Sunday, September 14, 2014
Farel Dalrymple tells that story -- the story of the kid-gang called The Wrenchies, the toughest and strongest and most fearless fighters against Shadowmen and the other terrors of their very broken and very nasty world, and how they eventually were led by an ancient Scientist and a group of adult Wrenchies to save that world -- sideways and inside out, telling first the story of the boys Sherwood and Orson, who went into a cave they shouldn't have, met a creature that shouldn't even exist, and killed it when it attacked them. And then he circles to the Wrenchies, but only for a while -- only to keep setting the scene, to let us see just how ragged and cruel and liberating the future apocalypse will leave the world, without parents or babies, just kids who know that when they grow up far enough they'll turn into monsters themselves.
We don't know how these things connect. We also don't know why the focus switches to Hollis, another kid in the time before the apocalypse, who lives in New York and befriends an adult man named Sherwood, busily creating a comic book in the window right across from Hollis's. (And we've already seen that comic book, The Wrenchies, which is not the story we're reading and is not the story of that kid gang -- though the kids in the gang found the comic and read it.) We're not even sure why Hollis always dresses in a superhero costume -- well, OK, we've got a pretty good idea about that, from a dozen other stories.
Hollis's story connects to the Wrenchies and their world, and loops back to Sherwood, as well -- poor Orson wanders off between panels and doesn't play a major role. There's a lot of exposition in The Wrenchies at about the halfway mark, as if Dalrymple decides he's probably hooked us by now, so he might as well give us (and the characters) the backstory and set most of the cast off on their quest to save the world. And so he does.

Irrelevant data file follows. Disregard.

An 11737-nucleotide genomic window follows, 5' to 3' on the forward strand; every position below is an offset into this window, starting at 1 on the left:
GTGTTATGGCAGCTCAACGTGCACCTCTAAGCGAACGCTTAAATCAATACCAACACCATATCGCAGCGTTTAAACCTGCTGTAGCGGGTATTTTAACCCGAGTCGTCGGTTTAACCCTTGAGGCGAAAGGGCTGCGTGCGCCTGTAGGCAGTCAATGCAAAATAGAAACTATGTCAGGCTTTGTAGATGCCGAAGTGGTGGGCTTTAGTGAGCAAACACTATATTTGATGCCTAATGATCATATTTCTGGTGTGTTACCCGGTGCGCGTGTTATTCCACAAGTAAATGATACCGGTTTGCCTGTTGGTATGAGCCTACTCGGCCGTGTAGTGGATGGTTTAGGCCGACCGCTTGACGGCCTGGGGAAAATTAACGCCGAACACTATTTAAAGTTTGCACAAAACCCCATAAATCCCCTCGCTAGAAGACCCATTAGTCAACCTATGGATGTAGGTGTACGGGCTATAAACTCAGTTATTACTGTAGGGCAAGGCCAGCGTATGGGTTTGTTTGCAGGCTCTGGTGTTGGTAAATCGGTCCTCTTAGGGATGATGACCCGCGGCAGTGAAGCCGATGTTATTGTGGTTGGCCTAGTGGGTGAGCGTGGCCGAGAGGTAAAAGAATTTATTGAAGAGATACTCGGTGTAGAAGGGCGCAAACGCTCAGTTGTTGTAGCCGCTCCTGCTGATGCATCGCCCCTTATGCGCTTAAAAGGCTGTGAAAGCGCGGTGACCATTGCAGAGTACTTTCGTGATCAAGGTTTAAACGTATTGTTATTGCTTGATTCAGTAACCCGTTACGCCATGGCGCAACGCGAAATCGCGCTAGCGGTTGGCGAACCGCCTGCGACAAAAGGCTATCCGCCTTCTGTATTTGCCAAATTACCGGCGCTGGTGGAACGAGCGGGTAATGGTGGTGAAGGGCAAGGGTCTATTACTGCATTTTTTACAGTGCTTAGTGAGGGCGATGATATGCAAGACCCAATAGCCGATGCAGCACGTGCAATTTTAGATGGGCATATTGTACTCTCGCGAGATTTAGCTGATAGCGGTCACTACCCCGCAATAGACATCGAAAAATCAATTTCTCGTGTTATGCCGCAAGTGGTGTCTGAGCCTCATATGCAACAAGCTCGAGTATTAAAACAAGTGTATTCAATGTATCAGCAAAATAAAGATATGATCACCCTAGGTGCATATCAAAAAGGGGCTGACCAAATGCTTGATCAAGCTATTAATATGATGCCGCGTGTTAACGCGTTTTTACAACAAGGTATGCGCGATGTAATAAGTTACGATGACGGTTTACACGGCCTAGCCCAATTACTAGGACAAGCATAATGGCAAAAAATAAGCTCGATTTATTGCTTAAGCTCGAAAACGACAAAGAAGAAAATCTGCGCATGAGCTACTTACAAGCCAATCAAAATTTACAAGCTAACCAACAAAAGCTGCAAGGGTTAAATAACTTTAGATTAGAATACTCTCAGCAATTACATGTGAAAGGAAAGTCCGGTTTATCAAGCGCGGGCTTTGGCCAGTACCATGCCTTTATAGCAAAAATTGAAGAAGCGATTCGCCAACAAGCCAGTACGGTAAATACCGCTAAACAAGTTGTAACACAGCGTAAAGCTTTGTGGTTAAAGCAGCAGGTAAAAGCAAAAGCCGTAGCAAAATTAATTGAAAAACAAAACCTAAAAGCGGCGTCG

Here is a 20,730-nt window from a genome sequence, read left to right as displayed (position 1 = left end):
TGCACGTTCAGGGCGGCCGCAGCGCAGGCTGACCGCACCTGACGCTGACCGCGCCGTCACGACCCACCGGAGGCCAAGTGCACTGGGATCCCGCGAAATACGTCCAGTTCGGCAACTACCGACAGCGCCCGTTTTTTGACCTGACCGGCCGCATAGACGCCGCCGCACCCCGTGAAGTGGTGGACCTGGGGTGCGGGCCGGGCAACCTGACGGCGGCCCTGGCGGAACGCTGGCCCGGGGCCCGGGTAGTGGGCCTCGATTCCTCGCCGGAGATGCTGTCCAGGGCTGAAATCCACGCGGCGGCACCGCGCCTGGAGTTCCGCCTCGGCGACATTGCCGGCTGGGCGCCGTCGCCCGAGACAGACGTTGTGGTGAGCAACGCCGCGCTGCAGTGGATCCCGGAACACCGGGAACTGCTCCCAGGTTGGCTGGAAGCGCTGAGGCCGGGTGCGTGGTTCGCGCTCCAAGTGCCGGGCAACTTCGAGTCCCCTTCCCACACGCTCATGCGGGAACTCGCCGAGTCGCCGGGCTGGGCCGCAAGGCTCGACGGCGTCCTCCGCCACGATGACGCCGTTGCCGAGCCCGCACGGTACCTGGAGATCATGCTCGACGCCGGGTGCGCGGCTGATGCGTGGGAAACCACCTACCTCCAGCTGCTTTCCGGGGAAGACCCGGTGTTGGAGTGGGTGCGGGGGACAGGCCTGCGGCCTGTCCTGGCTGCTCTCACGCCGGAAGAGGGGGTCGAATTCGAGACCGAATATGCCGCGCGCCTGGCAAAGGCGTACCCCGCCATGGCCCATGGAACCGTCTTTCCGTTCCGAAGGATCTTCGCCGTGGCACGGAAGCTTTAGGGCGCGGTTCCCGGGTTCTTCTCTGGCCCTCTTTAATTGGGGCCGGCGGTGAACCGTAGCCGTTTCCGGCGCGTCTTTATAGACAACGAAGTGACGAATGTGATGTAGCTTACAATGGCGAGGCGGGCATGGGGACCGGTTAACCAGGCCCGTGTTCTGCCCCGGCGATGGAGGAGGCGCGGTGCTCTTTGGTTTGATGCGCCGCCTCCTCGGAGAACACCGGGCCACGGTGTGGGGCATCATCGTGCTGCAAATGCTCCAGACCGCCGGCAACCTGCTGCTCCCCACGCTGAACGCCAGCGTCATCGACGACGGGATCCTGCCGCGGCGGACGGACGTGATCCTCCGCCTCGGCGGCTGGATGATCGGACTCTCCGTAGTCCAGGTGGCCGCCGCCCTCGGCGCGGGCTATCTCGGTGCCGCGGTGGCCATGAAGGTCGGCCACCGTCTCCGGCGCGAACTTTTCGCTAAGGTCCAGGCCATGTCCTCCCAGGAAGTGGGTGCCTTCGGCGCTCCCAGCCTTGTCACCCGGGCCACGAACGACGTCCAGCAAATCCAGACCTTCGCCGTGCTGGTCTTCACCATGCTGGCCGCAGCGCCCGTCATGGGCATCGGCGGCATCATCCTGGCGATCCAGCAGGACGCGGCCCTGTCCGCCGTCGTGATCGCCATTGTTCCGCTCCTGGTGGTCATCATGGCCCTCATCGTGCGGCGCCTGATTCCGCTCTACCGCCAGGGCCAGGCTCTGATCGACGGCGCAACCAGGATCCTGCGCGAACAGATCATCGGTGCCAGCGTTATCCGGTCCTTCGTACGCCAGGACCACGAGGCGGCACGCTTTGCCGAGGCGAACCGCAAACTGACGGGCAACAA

The Wrenchies is loose-limbed and gangly, sprawling all over, even more than its three hundred pages would seem to allow. Even after the ending, there's another twenty pages of short stories about Sherwood and Orson -- I suspect these might be leftover pieces of the story, or pieces of an earlier version, or something like that; parts of the story that was in Dalrymple's head but didn't make it into the main narrative.
It's energetic and full of ideas -- full of wordy speech balloons and complicated page layouts that show schematics of the complicated underground lairs of the Wrenchies and their fellow kid-gangs, full of noise and light and magic and monsters and transformations and noble sacrifices and all those kinds of things that youngish boys not unlike most of the Wrenchies themselves like so much. It's a bit much some of the time, in the way of an overstuffed bag, but it's heart is always in the right place and Dalrymple's art, somewhere in the unmapped regions between indy and superhero, serves this story very well.
Book-A-Day 2014 Introduction and Index